It’s interesting to note that getting too much sleep is more dangerous than getting too little. Lead author Epameinondas Fountas sums up the findings: “Our findings suggest that too much or too little sleep may be bad for the heart. More research is needed to clarify exactly why, but we do know that sleep influences biological processes like glucose metabolism, blood pressure, and inflammation—all of which have an impact on cardiovascular disease.”

Sweet spots, literally and figuratively, for napping

Nap pods

For those without the option of a full night’s (day’s?) sleep, or who need to be at their best from beginning to end of very long days, naps are often the only option. A new industry is springing up in cities around the world to provide busy people cozy places in which to catch some Zzzs.

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Sugar pill placebos as effective as powerful pain relieving drugs – for some

A new study has shown sugar pills can be effective pain relief – for those with...
A new study has shown sugar pills can be effective pain relief – for those with the right brains (Credit: kavusta/Depositphotos)

Researchers at Northwestern University have shown that sugar pill placebos are as effective as any drug on the market for relieving chronic pain in people with a certain brain anatomy and psychological characteristics. Amazingly, such patients will even experience the same reduction in pain when they are told the pill they are taking has no physiological effect.

Previous studies have found that placebos can have an effect on a number of conditions, including sleep disorders, depression and pain. The new Northwestern study, however, has shown it is possible to predict which patients suffering from chronic pain will experience relief when given a sugar pill – and it’s basically all in their heads.

“Their brain is already tuned to respond,” says senior study author A. Vania Apkarian, professor of physiology at Northwestern University Feinberg School of Medicine. “They have the appropriate psychology and biology that puts them in a cognitive state that as soon as you say, ‘this may make your pain better,’ their pain gets better.”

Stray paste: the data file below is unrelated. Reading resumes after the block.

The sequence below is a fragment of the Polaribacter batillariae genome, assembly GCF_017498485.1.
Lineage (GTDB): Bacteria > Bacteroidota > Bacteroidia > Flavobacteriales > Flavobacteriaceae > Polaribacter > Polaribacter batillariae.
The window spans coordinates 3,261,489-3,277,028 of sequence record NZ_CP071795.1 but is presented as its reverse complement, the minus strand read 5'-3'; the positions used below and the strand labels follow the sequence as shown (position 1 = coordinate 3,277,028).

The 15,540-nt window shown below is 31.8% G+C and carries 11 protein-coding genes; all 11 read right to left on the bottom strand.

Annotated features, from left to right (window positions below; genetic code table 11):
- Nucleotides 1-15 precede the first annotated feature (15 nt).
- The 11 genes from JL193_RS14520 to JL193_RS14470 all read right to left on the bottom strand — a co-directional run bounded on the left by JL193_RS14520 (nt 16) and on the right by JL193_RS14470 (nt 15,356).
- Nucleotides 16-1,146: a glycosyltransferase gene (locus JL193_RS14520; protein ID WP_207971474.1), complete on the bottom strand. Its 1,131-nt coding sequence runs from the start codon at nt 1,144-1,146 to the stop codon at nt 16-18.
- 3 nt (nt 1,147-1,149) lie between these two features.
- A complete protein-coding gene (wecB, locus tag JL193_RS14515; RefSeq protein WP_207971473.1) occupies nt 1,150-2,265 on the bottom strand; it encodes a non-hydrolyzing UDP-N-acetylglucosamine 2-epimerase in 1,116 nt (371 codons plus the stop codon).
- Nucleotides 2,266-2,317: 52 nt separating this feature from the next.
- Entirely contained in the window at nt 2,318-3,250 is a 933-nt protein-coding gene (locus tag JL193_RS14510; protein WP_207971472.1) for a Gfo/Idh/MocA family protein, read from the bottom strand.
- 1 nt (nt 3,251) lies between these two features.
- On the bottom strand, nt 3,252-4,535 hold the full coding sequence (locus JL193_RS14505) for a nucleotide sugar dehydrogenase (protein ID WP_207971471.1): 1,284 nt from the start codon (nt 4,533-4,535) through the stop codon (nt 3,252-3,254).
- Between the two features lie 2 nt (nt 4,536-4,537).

Additionally, there’s no need for subterfuge because those primed to respond to a placebo will do so even when they know that’s what they’re getting.

“You can tell them, ‘I’m giving you a drug that has no physiological effect but your brain will respond to it,'” Apkarian adds. “You don’t need to hide it. There is a biology behind the placebo response.”

The study involved 60 patients experiencing chronic back pain who were randomly split into two arms. Subjects in one arm were given either a real pain relief drug or a placebo – those receiving the drug weren’t studied by the researchers. Those in the other arm received neither the drug nor a placebo and served as the control group.

Patients that received the placebo and reported a reduction in pain were examined and found to have a similar brain anatomy and psychological traits, such as the right side of their emotional brain being larger than the left and a larger cortical sensory area than those in the placebo group that reported no reduction in pain. The researchers say the patients that had a response to the placebo were also more emotionally self-aware, sensitive to painful situations, and mindful of their environment.

The researchers say their findings have a number of potential benefits, the most obvious being the ability for doctors to prescribe a placebo rather than addictive pharmacological drugs that may have negative long-term effects, while getting the same result. Prescribing a cheap sugar pill would also result in a significant reduction in healthcare costs for the patient and the health care system as a whole.

“Clinicians who are treating chronic pain patients should seriously consider that some will get as good a response to a sugar pill as any other drug,” says Apkarian. “They should use it and see the outcome. This opens up a whole new field.”

Additionally, the findings may make it possible to eliminate the placebo effect from drug trials, meaning fewer subjects would need to be recruited and it would be easier to identify the physiological effects of the drug under examination.

The team’s research is published in Nature Communications. Source: Northwestern University.

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10 reasons why Finland’s education system is the best in the world

by Mike Colagrossi –

According to a recent European study, Finland is the country which has best school results in Europe thanks to its teaching system. AFP PHOTO OLIVIER MORIN.

Time and time again, American students continually rank near the middle or bottom among industrialized nations when it comes to performance in math and science. The Program for International Student Assessment (PISA) which in conjunction with the Organization for Economic Cooperation and Development (OECD) routinely releases data which shows that Americans are seriously lagging behind in a number of educational performance assessments.

Despite calls for education reform and a continual lackluster performance on the international scale, not a lot is being done or changing within the educational system. Many private and public schools run on the same antiquated systems and schedules that were once conducive to an agrarian society. The mechanization and rigid assembly-line methods we use today are spitting out ill-prepared worker clones, rudderless adults and an uninformed populace.